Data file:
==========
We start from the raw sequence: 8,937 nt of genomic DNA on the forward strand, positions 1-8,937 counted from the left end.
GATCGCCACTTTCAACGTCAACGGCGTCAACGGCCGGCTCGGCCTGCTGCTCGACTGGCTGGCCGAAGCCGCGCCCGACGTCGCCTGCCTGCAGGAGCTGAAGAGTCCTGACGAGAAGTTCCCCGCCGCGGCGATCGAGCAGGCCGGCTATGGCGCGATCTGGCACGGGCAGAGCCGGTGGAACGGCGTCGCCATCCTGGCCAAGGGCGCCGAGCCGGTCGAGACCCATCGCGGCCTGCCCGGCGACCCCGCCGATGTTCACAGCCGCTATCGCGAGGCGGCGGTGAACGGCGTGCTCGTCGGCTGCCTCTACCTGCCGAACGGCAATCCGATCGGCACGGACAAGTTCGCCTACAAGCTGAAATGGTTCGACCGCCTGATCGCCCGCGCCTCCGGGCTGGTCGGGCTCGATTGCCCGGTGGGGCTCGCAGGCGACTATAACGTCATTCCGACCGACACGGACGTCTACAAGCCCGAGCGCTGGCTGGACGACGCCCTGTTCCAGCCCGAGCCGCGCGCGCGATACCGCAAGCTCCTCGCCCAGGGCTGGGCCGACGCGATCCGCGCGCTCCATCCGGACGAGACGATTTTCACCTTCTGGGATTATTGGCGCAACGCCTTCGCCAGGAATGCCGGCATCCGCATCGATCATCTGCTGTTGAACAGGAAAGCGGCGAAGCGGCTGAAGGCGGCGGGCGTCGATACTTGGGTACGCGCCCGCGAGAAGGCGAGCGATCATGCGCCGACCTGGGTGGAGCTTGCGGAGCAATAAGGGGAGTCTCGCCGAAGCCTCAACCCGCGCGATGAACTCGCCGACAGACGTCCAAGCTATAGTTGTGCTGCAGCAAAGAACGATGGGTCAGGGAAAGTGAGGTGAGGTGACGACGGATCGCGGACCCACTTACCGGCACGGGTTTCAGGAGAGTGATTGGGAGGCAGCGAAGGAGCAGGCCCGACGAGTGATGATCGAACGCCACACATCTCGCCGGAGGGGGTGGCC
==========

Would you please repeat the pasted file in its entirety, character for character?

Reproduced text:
We start from the raw sequence: 8,937 nt of genomic DNA on the forward strand, positions 1-8,937 counted from the left end.
GATCGCCACTTTCAACGTCAACGGCGTCAACGGCCGGCTCGGCCTGCTGCTCGACTGGCTGGCCGAAGCCGCGCCCGACGTCGCCTGCCTGCAGGAGCTGAAGAGTCCTGACGAGAAGTTCCCCGCCGCGGCGATCGAGCAGGCCGGCTATGGCGCGATCTGGCACGGGCAGAGCCGGTGGAACGGCGTCGCCATCCTGGCCAAGGGCGCCGAGCCGGTCGAGACCCATCGCGGCCTGCCCGGCGACCCCGCCGATGTTCACAGCCGCTATCGCGAGGCGGCGGTGAACGGCGTGCTCGTCGGCTGCCTCTACCTGCCGAACGGCAATCCGATCGGCACGGACAAGTTCGCCTACAAGCTGAAATGGTTCGACCGCCTGATCGCCCGCGCCTCCGGGCTGGTCGGGCTCGATTGCCCGGTGGGGCTCGCAGGCGACTATAACGTCATTCCGACCGACACGGACGTCTACAAGCCCGAGCGCTGGCTGGACGACGCCCTGTTCCAGCCCGAGCCGCGCGCGCGATACCGCAAGCTCCTCGCCCAGGGCTGGGCCGACGCGATCCGCGCGCTCCATCCGGACGAGACGATTTTCACCTTCTGGGATTATTGGCGCAACGCCTTCGCCAGGAATGCCGGCATCCGCATCGATCATCTGCTGTTGAACAGGAAAGCGGCGAAGCGGCTGAAGGCGGCGGGCGTCGATACTTGGGTACGCGCCCGCGAGAAGGCGAGCGATCATGCGCCGACCTGGGTGGAGCTTGCGGAGCAATAAGGGGAGTCTCGCCGAAGCCTCAACCCGCGCGATGAACTCGCCGACAGACGTCCAAGCTATAGTTGTGCTGCAGCAAAGAACGATGGGTCAGGGAAAGTGAGGTGAGGTGACGACGGATCGCGGACCCACTTACCGGCACGGGTTTCAGGAGAGTGATTGGGAGGCAGCGAAGGAGCAGGCCCGACGAGTGATGATCGAACGCCACACATCTCGCCGGAGGGGGTGGCC